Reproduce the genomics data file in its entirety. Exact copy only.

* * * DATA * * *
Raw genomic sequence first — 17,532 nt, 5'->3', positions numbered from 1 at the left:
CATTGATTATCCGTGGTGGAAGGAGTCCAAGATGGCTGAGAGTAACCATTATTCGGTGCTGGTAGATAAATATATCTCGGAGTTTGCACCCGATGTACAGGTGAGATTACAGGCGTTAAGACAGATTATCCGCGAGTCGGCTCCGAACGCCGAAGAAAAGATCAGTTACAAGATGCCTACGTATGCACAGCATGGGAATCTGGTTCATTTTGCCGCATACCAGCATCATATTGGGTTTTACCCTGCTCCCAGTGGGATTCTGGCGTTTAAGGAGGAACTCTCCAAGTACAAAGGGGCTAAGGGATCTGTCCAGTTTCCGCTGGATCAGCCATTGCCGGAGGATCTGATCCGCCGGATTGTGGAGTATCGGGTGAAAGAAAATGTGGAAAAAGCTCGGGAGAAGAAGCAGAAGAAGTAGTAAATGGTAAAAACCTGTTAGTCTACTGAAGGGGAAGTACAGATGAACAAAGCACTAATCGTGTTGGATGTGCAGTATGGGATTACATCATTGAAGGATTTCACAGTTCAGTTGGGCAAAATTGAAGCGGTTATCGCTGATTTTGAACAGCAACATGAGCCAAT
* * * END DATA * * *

Raw genomic sequence first — 17,532 nt, 5'->3', positions numbered from 1 at the left:
CATTGATTATCCGTGGTGGAAGGAGTCCAAGATGGCTGAGAGTAACCATTATTCGGTGCTGGTAGATAAATATATCTCGGAGTTTGCACCCGATGTACAGGTGAGATTACAGGCGTTAAGACAGATTATCCGCGAGTCGGCTCCGAACGCCGAAGAAAAGATCAGTTACAAGATGCCTACGTATGCACAGCATGGGAATCTGGTTCATTTTGCCGCATACCAGCATCATATTGGGTTTTACCCTGCTCCCAGTGGGATTCTGGCGTTTAAGGAGGAACTCTCCAAGTACAAAGGGGCTAAGGGATCTGTCCAGTTTCCGCTGGATCAGCCATTGCCGGAGGATCTGATCCGCCGGATTGTGGAGTATCGGGTGAAAGAAAATGTGGAAAAAGCTCGGGAGAAGAAGCAGAAGAAGTAGTAAATGGTAAAAACCTGTTAGTCTACTGAAGGGGAAGTACAGATGAACAAAGCACTAATCGTGTTGGATGTGCAGTATGGGATTACATCATTGAAGGATTTCACAGTTCAGTTGGGCAAAATTGAAGCGGTTATCGCTGATTTTGAACAGCAACATGAGCCAAT